Advocacy has many different forms. At its simplest advocacy enables individuals to have a say in their life and the dimensions that affect their livelihood, whether that be their care, their family, their housing or their work. This is particularly important as people with substance use and mental health conditions may have some of their fundamental rights affected by stigma, discrimination or policies that adversely affect their lives.

Advocacy in the behavioral health realm can take place on a wider scale than that of individual action. Strategic or systemic advocacy in behavioral health looks at the systems and organizations that provide care and intervention as well as the barriers to individuals having a voice in their lives. Power relationships underpin this conception of advocacy, which focuses on the inequalities between people who use services and those that deliver them.

In the context of peer specialists, there are three types of advocacy to be examined:

  • Peer advocacy – this is where a peer specialist takes action on behalf of a client or population of clients.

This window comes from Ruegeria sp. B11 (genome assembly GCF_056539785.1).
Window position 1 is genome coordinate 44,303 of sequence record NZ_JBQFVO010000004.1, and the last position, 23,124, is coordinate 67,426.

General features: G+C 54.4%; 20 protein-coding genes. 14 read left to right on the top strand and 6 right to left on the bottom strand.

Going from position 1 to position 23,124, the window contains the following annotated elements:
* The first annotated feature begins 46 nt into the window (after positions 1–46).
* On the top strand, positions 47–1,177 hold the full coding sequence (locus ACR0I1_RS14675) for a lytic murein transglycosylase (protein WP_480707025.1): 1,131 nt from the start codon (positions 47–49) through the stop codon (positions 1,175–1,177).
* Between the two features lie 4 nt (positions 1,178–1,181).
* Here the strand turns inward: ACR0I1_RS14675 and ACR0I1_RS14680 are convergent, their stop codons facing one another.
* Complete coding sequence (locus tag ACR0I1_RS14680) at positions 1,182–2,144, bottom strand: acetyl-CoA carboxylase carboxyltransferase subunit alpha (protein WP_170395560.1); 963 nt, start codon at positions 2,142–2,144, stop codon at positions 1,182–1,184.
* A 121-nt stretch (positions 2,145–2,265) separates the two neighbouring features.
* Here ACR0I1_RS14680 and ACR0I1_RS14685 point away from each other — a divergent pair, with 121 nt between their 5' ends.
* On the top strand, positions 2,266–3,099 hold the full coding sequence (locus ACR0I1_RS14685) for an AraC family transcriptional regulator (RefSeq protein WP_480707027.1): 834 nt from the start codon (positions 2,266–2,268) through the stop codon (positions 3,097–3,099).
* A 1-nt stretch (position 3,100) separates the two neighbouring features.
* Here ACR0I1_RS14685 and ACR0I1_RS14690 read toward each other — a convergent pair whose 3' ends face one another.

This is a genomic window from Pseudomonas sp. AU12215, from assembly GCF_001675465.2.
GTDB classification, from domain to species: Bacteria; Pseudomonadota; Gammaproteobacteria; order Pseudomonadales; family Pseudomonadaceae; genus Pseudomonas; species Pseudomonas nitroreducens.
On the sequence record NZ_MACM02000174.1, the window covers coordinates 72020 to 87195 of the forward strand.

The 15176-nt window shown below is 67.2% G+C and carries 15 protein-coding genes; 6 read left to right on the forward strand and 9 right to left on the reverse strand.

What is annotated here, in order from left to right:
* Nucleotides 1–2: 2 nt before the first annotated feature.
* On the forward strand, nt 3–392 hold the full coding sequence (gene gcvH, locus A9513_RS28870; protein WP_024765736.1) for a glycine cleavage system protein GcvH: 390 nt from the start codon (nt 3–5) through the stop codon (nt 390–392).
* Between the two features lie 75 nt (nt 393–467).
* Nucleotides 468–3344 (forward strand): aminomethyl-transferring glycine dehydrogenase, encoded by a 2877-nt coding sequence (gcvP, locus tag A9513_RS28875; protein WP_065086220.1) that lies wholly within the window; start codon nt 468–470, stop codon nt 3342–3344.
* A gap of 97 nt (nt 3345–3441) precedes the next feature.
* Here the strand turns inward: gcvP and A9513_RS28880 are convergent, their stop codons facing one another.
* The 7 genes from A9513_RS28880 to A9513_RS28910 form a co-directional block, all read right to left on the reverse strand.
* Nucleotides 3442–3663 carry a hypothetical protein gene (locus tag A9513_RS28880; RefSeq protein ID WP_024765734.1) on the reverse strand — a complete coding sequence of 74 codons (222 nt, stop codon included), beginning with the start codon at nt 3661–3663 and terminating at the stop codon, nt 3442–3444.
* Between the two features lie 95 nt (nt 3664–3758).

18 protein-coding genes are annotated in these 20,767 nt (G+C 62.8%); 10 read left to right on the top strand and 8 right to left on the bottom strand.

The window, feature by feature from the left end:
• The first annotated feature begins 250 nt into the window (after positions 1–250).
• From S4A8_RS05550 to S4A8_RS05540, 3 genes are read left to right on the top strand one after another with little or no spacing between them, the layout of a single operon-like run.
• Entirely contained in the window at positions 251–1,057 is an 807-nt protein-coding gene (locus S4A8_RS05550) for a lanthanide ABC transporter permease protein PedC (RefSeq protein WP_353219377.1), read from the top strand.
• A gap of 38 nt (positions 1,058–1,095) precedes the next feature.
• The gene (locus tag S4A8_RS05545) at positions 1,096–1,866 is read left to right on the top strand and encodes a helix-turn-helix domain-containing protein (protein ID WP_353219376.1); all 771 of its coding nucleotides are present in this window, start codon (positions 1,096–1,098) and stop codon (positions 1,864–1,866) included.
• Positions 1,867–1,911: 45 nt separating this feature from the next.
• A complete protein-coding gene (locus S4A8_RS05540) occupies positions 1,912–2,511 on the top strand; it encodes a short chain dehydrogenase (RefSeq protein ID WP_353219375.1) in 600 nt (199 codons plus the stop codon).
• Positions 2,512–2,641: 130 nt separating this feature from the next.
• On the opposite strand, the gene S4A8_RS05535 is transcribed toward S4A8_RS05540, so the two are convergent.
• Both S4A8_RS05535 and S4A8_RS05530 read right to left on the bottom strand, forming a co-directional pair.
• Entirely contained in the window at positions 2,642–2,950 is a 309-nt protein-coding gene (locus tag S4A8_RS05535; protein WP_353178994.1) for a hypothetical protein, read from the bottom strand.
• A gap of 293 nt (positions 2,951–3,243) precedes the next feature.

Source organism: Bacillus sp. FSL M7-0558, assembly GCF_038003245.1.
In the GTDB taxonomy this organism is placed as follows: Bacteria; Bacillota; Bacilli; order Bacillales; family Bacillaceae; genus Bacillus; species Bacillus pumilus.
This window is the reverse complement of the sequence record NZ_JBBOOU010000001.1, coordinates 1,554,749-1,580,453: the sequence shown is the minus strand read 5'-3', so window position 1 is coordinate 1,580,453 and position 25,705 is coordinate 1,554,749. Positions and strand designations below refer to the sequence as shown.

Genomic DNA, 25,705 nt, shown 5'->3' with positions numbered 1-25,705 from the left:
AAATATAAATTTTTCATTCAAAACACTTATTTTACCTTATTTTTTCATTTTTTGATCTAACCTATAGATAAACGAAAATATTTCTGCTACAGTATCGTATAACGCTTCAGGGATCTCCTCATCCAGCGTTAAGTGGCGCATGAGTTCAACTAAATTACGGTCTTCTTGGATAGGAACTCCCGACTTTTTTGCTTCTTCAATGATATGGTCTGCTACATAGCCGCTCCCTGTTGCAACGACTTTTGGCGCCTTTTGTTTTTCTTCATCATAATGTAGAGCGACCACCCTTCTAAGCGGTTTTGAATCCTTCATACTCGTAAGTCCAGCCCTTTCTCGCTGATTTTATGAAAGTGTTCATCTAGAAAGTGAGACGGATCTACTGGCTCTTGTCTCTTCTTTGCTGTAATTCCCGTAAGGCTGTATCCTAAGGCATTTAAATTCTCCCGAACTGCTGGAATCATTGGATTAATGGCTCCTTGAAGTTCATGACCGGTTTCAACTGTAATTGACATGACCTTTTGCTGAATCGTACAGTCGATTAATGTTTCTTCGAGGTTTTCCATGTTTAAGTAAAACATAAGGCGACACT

• Self-advocacy – this is where a client or peer specialist takes action on their own behalf.
  • Political or Systems advocacy: this is where organizations take action to influence social, political, and economic systems to bring about change for groups of people.

Advocacy can be either informal, such as speaking up when you are unhappy with services you are receiving, or formal, where an official decision-maker such as an elected official, judge or governing board is being asked to take a specific course of action.


Peer Advocacy

Often peer advocacy is merely referred to as advocacy, with self-advocacy being set apart to refer to activities taken on one’s own behalf. For this course, peer advocacy refers to support from someone with experience in living with a mental health and/or a substance use condition.